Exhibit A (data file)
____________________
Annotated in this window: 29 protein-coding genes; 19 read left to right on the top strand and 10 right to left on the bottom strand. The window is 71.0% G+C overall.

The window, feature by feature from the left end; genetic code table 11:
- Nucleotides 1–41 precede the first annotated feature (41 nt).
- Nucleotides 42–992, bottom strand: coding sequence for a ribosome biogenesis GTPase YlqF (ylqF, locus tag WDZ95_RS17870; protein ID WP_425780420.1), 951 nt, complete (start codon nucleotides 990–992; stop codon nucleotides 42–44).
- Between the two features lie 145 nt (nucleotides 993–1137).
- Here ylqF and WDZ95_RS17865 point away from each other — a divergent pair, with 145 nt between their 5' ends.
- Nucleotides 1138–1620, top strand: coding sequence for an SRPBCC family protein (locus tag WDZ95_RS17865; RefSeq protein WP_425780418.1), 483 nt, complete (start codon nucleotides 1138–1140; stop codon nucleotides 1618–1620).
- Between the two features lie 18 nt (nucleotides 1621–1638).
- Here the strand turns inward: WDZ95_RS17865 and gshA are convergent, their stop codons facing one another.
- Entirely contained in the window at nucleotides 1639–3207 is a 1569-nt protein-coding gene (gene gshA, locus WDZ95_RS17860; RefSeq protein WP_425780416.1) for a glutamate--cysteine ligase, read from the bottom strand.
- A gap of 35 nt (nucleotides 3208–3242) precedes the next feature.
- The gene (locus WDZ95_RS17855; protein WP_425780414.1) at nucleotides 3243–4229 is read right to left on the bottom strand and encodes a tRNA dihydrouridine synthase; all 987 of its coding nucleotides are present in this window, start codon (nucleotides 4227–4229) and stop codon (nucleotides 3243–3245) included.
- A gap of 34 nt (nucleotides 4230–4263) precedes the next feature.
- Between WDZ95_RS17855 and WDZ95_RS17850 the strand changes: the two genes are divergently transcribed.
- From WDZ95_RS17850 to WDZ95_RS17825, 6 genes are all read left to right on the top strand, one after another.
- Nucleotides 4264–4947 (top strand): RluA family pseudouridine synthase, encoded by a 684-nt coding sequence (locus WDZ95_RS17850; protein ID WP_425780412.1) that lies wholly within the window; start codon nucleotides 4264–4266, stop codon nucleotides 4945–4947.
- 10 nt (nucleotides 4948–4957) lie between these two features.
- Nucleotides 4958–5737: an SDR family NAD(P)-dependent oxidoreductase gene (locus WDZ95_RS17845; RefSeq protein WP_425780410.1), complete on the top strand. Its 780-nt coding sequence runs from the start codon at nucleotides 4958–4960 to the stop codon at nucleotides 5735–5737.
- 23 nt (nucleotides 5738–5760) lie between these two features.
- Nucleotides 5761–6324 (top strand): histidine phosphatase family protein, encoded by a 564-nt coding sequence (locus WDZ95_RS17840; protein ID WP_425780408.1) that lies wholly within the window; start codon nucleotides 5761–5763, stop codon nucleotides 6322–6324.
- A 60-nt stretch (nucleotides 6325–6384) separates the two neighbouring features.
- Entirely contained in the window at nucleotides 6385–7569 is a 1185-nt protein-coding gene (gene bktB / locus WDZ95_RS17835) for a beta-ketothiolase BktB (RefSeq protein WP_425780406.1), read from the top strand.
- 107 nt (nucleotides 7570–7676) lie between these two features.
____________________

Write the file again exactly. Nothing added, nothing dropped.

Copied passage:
Annotated in this window: 29 protein-coding genes; 19 read left to right on the top strand and 10 right to left on the bottom strand. The window is 71.0% G+C overall.

The window, feature by feature from the left end; genetic code table 11:
- Nucleotides 1–41 precede the first annotated feature (41 nt).
- Nucleotides 42–992, bottom strand: coding sequence for a ribosome biogenesis GTPase YlqF (ylqF, locus tag WDZ95_RS17870; protein ID WP_425780420.1), 951 nt, complete (start codon nucleotides 990–992; stop codon nucleotides 42–44).
- Between the two features lie 145 nt (nucleotides 993–1137).
- Here ylqF and WDZ95_RS17865 point away from each other — a divergent pair, with 145 nt between their 5' ends.
- Nucleotides 1138–1620, top strand: coding sequence for an SRPBCC family protein (locus tag WDZ95_RS17865; RefSeq protein WP_425780418.1), 483 nt, complete (start codon nucleotides 1138–1140; stop codon nucleotides 1618–1620).
- Between the two features lie 18 nt (nucleotides 1621–1638).
- Here the strand turns inward: WDZ95_RS17865 and gshA are convergent, their stop codons facing one another.
- Entirely contained in the window at nucleotides 1639–3207 is a 1569-nt protein-coding gene (gene gshA, locus WDZ95_RS17860; RefSeq protein WP_425780416.1) for a glutamate--cysteine ligase, read from the bottom strand.
- A gap of 35 nt (nucleotides 3208–3242) precedes the next feature.
- The gene (locus WDZ95_RS17855; protein WP_425780414.1) at nucleotides 3243–4229 is read right to left on the bottom strand and encodes a tRNA dihydrouridine synthase; all 987 of its coding nucleotides are present in this window, start codon (nucleotides 4227–4229) and stop codon (nucleotides 3243–3245) included.
- A gap of 34 nt (nucleotides 4230–4263) precedes the next feature.
- Between WDZ95_RS17855 and WDZ95_RS17850 the strand changes: the two genes are divergently transcribed.
- From WDZ95_RS17850 to WDZ95_RS17825, 6 genes are all read left to right on the top strand, one after another.
- Nucleotides 4264–4947 (top strand): RluA family pseudouridine synthase, encoded by a 684-nt coding sequence (locus WDZ95_RS17850; protein ID WP_425780412.1) that lies wholly within the window; start codon nucleotides 4264–4266, stop codon nucleotides 4945–4947.
- 10 nt (nucleotides 4948–4957) lie between these two features.
- Nucleotides 4958–5737: an SDR family NAD(P)-dependent oxidoreductase gene (locus WDZ95_RS17845; RefSeq protein WP_425780410.1), complete on the top strand. Its 780-nt coding sequence runs from the start codon at nucleotides 4958–4960 to the stop codon at nucleotides 5735–5737.
- 23 nt (nucleotides 5738–5760) lie between these two features.
- Nucleotides 5761–6324 (top strand): histidine phosphatase family protein, encoded by a 564-nt coding sequence (locus WDZ95_RS17840; protein ID WP_425780408.1) that lies wholly within the window; start codon nucleotides 5761–5763, stop codon nucleotides 6322–6324.
- A 60-nt stretch (nucleotides 6325–6384) separates the two neighbouring features.
- Entirely contained in the window at nucleotides 6385–7569 is a 1185-nt protein-coding gene (gene bktB / locus WDZ95_RS17835) for a beta-ketothiolase BktB (RefSeq protein WP_425780406.1), read from the top strand.
- 107 nt (nucleotides 7570–7676) lie between these two features.